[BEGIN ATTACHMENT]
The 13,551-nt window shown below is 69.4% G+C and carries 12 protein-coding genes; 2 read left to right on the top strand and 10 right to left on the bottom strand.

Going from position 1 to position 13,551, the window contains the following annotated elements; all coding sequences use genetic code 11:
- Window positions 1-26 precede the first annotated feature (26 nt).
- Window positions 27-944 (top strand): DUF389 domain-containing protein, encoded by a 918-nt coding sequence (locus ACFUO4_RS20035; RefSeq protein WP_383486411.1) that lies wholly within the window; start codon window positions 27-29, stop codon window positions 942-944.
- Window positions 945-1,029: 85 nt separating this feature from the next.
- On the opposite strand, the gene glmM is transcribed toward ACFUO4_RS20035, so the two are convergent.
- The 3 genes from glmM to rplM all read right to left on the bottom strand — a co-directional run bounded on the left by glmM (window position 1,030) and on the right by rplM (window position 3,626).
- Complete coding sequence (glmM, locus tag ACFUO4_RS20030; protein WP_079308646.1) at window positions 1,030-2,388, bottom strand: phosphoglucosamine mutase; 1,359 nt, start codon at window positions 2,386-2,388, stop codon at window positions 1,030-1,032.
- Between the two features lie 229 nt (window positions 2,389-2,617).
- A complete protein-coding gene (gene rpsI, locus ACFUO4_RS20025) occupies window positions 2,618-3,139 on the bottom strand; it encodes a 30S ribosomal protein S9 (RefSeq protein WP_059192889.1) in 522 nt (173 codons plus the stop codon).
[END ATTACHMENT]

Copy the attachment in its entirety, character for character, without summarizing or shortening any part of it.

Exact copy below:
The 13,551-nt window shown below is 69.4% G+C and carries 12 protein-coding genes; 2 read left to right on the top strand and 10 right to left on the bottom strand.

Going from position 1 to position 13,551, the window contains the following annotated elements; all coding sequences use genetic code 11:
- Window positions 1-26 precede the first annotated feature (26 nt).
- Window positions 27-944 (top strand): DUF389 domain-containing protein, encoded by a 918-nt coding sequence (locus ACFUO4_RS20035; RefSeq protein WP_383486411.1) that lies wholly within the window; start codon window positions 27-29, stop codon window positions 942-944.
- Window positions 945-1,029: 85 nt separating this feature from the next.
- On the opposite strand, the gene glmM is transcribed toward ACFUO4_RS20035, so the two are convergent.
- The 3 genes from glmM to rplM all read right to left on the bottom strand — a co-directional run bounded on the left by glmM (window position 1,030) and on the right by rplM (window position 3,626).
- Complete coding sequence (glmM, locus tag ACFUO4_RS20030; protein WP_079308646.1) at window positions 1,030-2,388, bottom strand: phosphoglucosamine mutase; 1,359 nt, start codon at window positions 2,386-2,388, stop codon at window positions 1,030-1,032.
- Between the two features lie 229 nt (window positions 2,389-2,617).
- A complete protein-coding gene (gene rpsI, locus ACFUO4_RS20025) occupies window positions 2,618-3,139 on the bottom strand; it encodes a 30S ribosomal protein S9 (RefSeq protein WP_059192889.1) in 522 nt (173 codons plus the stop codon).